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Episode Seven: Man And Machine
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On Sunday Feb. 1, teams from DDB Chicago, Golin, the Marketing Store, Twitter, Leo Burnett and McDonald's braved Chicago's fifth-worst snowstorm and gathered at Golin's office for the Super Bowl.
They weren't there to idly watch the game. This group convened to pull off something no one had ever tried before during the Super Bowl: give away every product advertised during the game, tweeting the offers out in real-time.
The effort was one of McDonald's biggest social media plays to date, and certainly its largest giveaway on social media ever. It was also part of the chain's brand refresh rolled out in early January that focuses on the "lovin'" in "I'm lovin' it."
The brand's mission now involves engaging with consumers in new and different ways all while promoting the positive "lovin'" message, said Deborah Wahl, McDonald's U.S. chief marketing officer. "The Super Bowl is the best opportunity to engage with America overall," she said, noting that the chain wants to create dialogue "in a way that's never been done before and would be unexpected from McDonald's."
Pulling off the effort was no small feat and offered ample opportunity for screw ups. It's one thing to tweet during the Super Bowl; it's another to make sure that every tweet is relevant to the ads and what's going on during the game. The tweets also had to pass marketing and legal muster. "It was nuts," said Paul Gunning, CEO at Omnicom's DDB Chicago.
DDB came up with the idea to give away every product advertised during the Super Bowl by tweeting after a spot ad airs and offering a giveaway related to that ad. McDonald's is now picking winners from the 1.2 million retweets, and will contact the victors privately via Twitter by week's end to let them know they've won.
Mr. Gunning said that dozens of people were involved from DDB; Golin, which handles PR for McDonald's; The Marketing Store, which handles McDonald's contests like Monopoly; and McDonald's legal and marketing teams. Omnicom's OMD, which was also present, handles media for McDonald's and bought McDonald's promoted tweets on the day of the Super Bowl. Executives from Burnett, which created the Super Bowl and the brand refresh, were also there.
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Given that many marketers had announced they were advertising before the game, the teams were able to prepare some tweets and giveaway ideas in advance, and run them by McDonald's marketing and legal people before the game even started.
"We felt like it was enough to work with," said Ms. Wahl, of the amount of confirmed Super Bowl advertisers. "But also part of it was, 'Can we do this without knowing everything?' We were ready to take that challenge on."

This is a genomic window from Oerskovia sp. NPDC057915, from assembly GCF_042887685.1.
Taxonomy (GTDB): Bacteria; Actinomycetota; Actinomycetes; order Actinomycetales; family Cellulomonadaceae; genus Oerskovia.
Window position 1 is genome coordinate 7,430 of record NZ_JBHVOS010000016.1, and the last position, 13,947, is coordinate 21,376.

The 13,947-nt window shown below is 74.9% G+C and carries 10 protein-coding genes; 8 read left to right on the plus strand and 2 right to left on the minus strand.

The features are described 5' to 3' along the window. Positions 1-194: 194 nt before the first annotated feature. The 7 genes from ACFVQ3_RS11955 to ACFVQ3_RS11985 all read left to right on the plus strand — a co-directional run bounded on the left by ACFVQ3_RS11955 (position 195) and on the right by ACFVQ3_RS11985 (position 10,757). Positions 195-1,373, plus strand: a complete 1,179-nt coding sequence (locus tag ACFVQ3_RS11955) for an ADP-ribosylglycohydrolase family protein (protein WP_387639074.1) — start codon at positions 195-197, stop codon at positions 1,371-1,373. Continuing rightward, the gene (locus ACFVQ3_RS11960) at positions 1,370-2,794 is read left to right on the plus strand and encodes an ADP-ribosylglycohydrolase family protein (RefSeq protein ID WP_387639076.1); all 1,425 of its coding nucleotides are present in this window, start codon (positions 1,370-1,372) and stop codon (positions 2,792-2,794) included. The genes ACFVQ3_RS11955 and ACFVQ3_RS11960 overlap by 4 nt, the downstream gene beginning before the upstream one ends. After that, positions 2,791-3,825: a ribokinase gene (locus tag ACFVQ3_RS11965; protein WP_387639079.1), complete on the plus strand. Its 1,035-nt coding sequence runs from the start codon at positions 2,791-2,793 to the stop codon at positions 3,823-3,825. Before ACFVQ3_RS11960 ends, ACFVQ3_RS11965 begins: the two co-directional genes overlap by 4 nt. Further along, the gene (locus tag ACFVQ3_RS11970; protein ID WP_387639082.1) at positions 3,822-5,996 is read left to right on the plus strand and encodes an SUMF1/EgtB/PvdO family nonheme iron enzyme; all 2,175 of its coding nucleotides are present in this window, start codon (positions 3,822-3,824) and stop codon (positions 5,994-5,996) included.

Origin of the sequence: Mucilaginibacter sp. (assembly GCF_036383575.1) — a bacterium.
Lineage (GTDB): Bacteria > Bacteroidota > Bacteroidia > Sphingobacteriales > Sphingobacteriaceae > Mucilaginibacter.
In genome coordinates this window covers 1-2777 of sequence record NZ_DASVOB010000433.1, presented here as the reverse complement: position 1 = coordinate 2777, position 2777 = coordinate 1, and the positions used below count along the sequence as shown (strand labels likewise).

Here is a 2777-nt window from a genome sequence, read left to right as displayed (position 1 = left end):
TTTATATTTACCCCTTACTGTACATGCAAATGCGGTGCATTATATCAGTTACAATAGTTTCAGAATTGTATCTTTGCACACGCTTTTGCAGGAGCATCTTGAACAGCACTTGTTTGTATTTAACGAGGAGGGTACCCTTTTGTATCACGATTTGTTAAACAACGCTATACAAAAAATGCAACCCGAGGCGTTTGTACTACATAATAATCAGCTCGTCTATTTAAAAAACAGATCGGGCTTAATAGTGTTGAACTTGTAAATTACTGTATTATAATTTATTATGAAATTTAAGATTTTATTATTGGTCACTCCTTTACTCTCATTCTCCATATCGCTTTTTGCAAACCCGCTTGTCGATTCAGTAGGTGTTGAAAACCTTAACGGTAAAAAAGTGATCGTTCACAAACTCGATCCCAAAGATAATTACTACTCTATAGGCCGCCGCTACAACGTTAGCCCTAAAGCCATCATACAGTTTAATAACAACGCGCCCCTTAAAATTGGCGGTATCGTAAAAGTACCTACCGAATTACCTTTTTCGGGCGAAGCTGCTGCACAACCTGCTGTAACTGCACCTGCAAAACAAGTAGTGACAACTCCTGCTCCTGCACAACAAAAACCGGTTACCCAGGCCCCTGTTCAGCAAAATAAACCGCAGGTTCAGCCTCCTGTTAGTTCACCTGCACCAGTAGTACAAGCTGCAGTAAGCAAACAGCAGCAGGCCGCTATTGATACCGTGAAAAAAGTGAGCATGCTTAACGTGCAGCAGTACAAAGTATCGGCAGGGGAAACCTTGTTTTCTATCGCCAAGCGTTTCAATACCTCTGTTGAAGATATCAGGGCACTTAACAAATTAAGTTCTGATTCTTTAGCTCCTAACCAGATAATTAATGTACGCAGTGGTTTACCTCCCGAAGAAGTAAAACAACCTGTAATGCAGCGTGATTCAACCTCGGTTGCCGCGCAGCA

Some brands, like Chrysler, had announced they were advertising but didn't specify a brand or make. So the McDonald's tweet offering the Dodge Challenger, for instance, "was written on the fly," said Ursula Ostrom, VP-agency operations at the Marketing Store.
Everyone had specific tasks. Someone was responsible for yelling out the ad that was airing, letting the teams in front of the computers know so they could figure out whether they had a tweet ready to go or if it was a brand that was unknown. If a tweet had to be developed on the fly, then someone else--Mr. Gunning called this person a runner--would run the copy to McDonald's assembled legal team to get it approved before posting. (Sweepstakes have many more legal hurdles than the garden-variety tweet.)
"It was extremely fast paced, but calm--a very defined process," said Mr. Gunning. "It looked like a trading floor."
That calm came because the agency teams from DDB, Golin and the Marketing Store did what Ms. Wahl called a rehearsal a few days prior, using an National Basketball Association game as the event.
"We had to get the cadence right," said Ms. Ostrom, of the dry run. "The nature of broadcast TV is rapid fire, and understanding that cadence was really important. I'm glad we did it, because until you all actually work on it together you can't know how it's going to work. Figuring out that choreography ahead of time is crucial."
Mr. Gunning said that the agency had people stationed on the east and west coasts to verify whether certain spots were regional or national, since McDonald's was only giving away prizes for national ads.
In all, McDonald's will give away 50 prizes, including cars from Chrysler and Toyota, a $1,000 Victoria's Secret gift card, a trip to Ecuador, and a year's worth of movie tickets. Some prizes were a little more inventive and played off the product or the content of the ads. Based on one Doritos ad, the prize was jetliner tickets and a wheelbarrow full of Doritos. "That was the first time I'd ever had to ask someone to research the price of a wheelbarrow and how many Doritos bags it could hold," said Ms. Ostrom.
Common side effects of the Jublia ad include lovin' clean toenails. RT and you could win designer sandals and a pedi https://t.co/Db75olwXgI— McDonald's (@McDonalds) February 2, 2015
Since alcohol can't be part of a sweepstakes, McDonald's gave away a classic arcade machine, a play on the Bud Light ad, which features a life-size game of Pac-Man. In some cases, winners may be able to choose the cash value of the prize instead of the product itself, said Ms. Wahl.
Ms. Wahl said that McDonald's hadn't set strict engagement expectations for the event. "The goal was to reach as many people as we could. It was new, we'd never done it before, so we wanted to see how far does the Twitter universe really go," she said. "The unknown is what made it more fun."
McDonald's got 1.2 million retweets overall, and 25,000 new Twitter followers that day.